A week ago, I wrote about The Hunter. Except I called it The Hunt Club originally. Never mind how the error happened, the important thing is I sent the review to the author. John Lescroart thanked me for the favorable comments, but had to point out that I was talking about the wrong book.  In his correction he informed me that the The Hunt Club is the first book in the Wyatt Hunt series. Red face, red hands. Never mind. Here we are.

Wyatt Hunt starts out as a CPS (Child Protective Services) case worker who is maneuvered out of his job by a venal and incompetent boss. He drifts around, living off his savings, trying to figure out what to do next. A lawyer friend invites him to do a little investigative work because she wants the operation off the books. He complies, and his PI agency, The Hunt Club, is born.

Before long, his CPS antennae start waggling when he encounters a double homicide that is somehow attached to a child custody dustup. There are a number of intense conflicts between Hunt and old friends who are in legal professions, several of them characters we’ve met in other JL novels, who are involved in the case in one way or another, and who want to work with him without sacrificing their integrity or screwing up the eventual prosecution. Push-pull. Tangled webs.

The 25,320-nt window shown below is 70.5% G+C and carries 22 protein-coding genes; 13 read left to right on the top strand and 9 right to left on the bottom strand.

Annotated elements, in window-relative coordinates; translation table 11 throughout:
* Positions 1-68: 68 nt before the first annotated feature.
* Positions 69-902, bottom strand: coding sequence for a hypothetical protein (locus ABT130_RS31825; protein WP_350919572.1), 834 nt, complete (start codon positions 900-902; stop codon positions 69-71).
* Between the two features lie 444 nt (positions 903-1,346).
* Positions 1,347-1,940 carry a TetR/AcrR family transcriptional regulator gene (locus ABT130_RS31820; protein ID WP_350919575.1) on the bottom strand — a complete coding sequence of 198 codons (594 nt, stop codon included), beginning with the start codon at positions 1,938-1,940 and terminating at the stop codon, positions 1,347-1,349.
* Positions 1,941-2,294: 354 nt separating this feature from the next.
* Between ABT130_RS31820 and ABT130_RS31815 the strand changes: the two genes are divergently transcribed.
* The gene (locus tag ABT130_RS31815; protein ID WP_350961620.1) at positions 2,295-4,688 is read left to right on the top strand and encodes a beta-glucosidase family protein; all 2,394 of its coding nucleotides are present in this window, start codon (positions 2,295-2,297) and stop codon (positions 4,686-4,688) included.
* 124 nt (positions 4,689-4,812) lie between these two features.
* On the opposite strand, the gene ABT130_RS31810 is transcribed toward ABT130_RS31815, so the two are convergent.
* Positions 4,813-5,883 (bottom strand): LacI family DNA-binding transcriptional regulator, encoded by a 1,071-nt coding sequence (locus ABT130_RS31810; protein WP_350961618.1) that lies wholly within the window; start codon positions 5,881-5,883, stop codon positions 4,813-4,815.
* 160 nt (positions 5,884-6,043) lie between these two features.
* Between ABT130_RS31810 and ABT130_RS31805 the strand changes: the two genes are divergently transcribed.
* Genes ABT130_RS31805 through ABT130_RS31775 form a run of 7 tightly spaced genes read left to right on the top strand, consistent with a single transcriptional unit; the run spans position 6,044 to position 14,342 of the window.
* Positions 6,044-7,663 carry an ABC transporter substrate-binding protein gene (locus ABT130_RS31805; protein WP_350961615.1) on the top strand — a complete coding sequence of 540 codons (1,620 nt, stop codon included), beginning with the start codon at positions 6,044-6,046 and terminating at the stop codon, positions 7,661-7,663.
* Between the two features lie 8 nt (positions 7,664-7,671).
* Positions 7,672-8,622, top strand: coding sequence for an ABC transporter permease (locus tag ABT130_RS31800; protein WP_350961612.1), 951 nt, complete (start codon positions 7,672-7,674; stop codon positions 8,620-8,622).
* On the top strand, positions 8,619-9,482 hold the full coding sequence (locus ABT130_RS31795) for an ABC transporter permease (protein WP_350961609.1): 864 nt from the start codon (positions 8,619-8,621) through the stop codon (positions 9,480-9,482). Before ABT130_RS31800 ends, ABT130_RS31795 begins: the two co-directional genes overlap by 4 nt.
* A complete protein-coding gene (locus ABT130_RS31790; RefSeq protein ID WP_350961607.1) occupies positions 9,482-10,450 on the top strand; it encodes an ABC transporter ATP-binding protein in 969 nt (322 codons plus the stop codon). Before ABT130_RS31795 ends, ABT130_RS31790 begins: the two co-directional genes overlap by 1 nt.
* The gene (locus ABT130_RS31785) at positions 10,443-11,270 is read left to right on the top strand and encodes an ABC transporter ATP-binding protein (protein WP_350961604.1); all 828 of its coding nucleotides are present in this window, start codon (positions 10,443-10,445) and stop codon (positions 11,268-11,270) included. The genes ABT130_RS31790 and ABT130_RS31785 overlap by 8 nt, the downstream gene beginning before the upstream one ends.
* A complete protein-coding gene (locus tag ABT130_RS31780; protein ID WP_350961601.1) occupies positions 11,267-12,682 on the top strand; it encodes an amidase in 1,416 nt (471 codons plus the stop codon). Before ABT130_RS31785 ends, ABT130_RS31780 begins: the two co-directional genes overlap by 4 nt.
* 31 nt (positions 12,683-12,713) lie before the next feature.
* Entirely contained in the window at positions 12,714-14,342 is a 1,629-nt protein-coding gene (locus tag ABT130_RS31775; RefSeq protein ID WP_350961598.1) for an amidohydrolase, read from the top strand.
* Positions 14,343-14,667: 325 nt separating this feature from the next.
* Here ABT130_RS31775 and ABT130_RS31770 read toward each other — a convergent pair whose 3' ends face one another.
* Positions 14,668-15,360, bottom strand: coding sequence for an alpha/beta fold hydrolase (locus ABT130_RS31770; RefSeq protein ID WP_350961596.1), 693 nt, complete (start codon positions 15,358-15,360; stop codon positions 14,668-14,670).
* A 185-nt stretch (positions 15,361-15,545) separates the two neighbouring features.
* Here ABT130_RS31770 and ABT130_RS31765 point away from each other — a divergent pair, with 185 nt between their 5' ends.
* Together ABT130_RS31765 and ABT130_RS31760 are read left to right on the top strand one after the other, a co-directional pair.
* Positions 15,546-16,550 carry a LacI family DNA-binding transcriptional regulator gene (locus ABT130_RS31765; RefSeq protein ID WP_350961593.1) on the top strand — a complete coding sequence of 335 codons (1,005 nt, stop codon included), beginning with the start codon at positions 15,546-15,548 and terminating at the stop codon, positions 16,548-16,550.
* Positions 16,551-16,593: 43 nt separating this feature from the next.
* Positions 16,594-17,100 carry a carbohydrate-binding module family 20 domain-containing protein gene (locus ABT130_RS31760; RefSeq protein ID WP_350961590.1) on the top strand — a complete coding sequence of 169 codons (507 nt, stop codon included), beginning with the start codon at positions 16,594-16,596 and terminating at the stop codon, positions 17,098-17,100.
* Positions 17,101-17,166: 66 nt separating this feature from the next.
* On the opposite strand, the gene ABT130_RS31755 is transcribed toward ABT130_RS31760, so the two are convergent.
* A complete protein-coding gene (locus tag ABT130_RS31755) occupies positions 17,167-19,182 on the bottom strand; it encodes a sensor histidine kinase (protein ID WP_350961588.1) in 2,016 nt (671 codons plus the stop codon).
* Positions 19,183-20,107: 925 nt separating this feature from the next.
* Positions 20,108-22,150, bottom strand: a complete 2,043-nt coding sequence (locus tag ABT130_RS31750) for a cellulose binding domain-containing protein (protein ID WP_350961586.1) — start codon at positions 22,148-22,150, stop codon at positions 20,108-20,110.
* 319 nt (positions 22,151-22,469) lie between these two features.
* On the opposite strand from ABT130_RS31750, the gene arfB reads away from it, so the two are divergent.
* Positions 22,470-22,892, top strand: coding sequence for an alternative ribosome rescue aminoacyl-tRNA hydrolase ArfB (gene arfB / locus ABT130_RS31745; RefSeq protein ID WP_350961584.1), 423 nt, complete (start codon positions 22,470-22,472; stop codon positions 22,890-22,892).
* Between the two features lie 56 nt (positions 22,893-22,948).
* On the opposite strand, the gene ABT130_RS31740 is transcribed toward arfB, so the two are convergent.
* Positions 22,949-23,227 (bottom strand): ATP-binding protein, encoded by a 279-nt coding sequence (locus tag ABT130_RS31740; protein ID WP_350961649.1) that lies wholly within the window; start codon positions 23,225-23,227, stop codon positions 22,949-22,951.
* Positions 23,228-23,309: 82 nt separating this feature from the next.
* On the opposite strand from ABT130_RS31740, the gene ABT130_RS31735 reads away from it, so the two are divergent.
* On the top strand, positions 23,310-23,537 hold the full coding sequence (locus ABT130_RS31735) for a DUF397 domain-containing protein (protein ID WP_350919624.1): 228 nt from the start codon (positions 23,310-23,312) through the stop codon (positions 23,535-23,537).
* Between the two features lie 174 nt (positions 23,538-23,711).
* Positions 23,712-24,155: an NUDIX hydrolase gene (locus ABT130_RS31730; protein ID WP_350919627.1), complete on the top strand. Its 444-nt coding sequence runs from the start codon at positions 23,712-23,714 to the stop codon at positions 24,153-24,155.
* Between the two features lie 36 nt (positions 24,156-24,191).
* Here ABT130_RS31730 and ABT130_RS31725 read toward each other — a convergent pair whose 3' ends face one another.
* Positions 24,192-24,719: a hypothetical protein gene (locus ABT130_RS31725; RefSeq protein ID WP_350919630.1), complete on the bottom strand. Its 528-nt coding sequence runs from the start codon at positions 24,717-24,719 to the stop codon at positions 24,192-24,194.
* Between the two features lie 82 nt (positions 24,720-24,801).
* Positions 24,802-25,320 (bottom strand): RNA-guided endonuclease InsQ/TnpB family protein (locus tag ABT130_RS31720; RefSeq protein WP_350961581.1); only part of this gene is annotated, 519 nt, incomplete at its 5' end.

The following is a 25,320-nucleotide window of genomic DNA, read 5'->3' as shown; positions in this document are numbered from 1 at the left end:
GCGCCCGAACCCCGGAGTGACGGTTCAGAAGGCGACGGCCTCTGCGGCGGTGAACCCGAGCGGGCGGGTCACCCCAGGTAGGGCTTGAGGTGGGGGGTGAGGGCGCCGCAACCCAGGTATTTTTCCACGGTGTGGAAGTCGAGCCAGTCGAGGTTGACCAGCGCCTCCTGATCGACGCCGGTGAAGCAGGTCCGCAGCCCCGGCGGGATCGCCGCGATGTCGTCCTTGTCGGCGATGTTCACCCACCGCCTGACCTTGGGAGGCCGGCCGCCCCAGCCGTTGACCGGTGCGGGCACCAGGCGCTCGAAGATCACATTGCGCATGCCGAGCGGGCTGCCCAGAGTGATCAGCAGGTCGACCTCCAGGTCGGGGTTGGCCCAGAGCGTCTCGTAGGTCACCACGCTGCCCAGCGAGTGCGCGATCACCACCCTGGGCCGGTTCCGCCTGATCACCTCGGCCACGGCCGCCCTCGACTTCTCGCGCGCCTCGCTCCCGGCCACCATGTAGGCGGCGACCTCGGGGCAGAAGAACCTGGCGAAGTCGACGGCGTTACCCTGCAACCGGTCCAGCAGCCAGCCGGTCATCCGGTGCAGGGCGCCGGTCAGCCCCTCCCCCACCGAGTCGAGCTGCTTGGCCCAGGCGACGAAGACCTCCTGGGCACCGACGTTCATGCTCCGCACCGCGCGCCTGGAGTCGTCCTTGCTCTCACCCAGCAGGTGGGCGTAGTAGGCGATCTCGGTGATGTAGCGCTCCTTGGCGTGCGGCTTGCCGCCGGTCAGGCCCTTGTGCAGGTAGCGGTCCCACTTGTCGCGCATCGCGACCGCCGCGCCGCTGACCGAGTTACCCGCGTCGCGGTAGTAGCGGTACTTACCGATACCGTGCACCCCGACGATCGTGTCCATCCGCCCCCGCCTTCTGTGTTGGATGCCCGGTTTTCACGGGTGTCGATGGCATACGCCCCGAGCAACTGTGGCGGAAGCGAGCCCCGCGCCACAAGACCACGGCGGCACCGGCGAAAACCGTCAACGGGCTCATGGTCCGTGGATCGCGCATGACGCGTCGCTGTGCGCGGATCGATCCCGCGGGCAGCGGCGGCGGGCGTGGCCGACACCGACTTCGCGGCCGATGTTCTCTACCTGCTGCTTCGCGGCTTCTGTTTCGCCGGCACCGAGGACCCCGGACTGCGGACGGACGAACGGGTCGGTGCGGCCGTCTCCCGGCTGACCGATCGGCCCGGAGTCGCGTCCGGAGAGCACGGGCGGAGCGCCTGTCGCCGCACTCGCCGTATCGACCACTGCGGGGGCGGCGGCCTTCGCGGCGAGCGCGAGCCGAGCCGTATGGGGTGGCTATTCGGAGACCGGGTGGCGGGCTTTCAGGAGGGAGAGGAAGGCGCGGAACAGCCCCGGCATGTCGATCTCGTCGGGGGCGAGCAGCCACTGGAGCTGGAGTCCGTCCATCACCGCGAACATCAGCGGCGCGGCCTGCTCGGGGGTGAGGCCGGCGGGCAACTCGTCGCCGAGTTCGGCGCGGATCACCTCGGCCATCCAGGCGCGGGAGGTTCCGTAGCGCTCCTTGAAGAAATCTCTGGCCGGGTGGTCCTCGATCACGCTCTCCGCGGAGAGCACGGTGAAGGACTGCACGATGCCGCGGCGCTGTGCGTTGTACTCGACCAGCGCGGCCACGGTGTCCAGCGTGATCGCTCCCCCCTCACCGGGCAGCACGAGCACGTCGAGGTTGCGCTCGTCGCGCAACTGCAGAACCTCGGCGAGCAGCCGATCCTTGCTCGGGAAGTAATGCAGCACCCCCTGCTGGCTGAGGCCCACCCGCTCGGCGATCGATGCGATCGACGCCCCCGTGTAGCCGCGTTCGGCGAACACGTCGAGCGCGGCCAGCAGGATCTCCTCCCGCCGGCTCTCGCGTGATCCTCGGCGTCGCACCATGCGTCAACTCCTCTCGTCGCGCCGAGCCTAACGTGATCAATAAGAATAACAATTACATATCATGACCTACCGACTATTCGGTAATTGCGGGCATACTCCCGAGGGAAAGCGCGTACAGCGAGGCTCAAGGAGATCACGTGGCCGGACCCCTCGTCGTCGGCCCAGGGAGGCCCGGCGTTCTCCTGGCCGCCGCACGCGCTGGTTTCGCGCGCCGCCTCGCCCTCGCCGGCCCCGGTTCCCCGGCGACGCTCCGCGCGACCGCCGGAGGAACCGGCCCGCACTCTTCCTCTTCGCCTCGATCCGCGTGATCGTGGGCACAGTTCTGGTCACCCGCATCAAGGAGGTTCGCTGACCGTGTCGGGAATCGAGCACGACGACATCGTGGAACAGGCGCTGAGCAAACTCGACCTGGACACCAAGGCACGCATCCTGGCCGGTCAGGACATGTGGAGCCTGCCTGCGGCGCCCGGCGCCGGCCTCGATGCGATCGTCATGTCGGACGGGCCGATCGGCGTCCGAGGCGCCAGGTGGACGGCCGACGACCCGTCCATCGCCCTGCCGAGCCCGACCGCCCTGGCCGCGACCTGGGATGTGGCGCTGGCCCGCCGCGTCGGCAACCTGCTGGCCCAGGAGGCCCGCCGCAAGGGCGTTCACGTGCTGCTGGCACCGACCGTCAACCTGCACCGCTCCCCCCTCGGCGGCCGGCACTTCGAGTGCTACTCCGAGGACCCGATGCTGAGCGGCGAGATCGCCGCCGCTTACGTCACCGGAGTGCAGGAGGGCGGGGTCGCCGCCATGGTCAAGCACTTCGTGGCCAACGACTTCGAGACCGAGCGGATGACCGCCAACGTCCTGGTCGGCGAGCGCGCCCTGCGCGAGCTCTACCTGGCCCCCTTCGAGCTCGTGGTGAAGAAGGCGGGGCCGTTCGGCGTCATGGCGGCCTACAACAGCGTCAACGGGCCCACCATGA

As usual, we’re weaving our way around San Francisco, and having fun keeping track of the all locations. One of the many things Lescroart gets right is the SF weather. Unpleasantly damp/cold/windy or some combination thereof about half the time. It almost becomes a character in itself. Anyway, in case we get claustrophobic in the city, John takes out to the Napa Valley and the famous annual wine auction for the book’s most violent action. Aside from the double homicide, that is, but we readers aren’t in the room for that.

The ending is bittersweet, and, as in many of the JL novels, leaves a number of loose ends. These are not neat packages all the time, these books, and they are the better for it.

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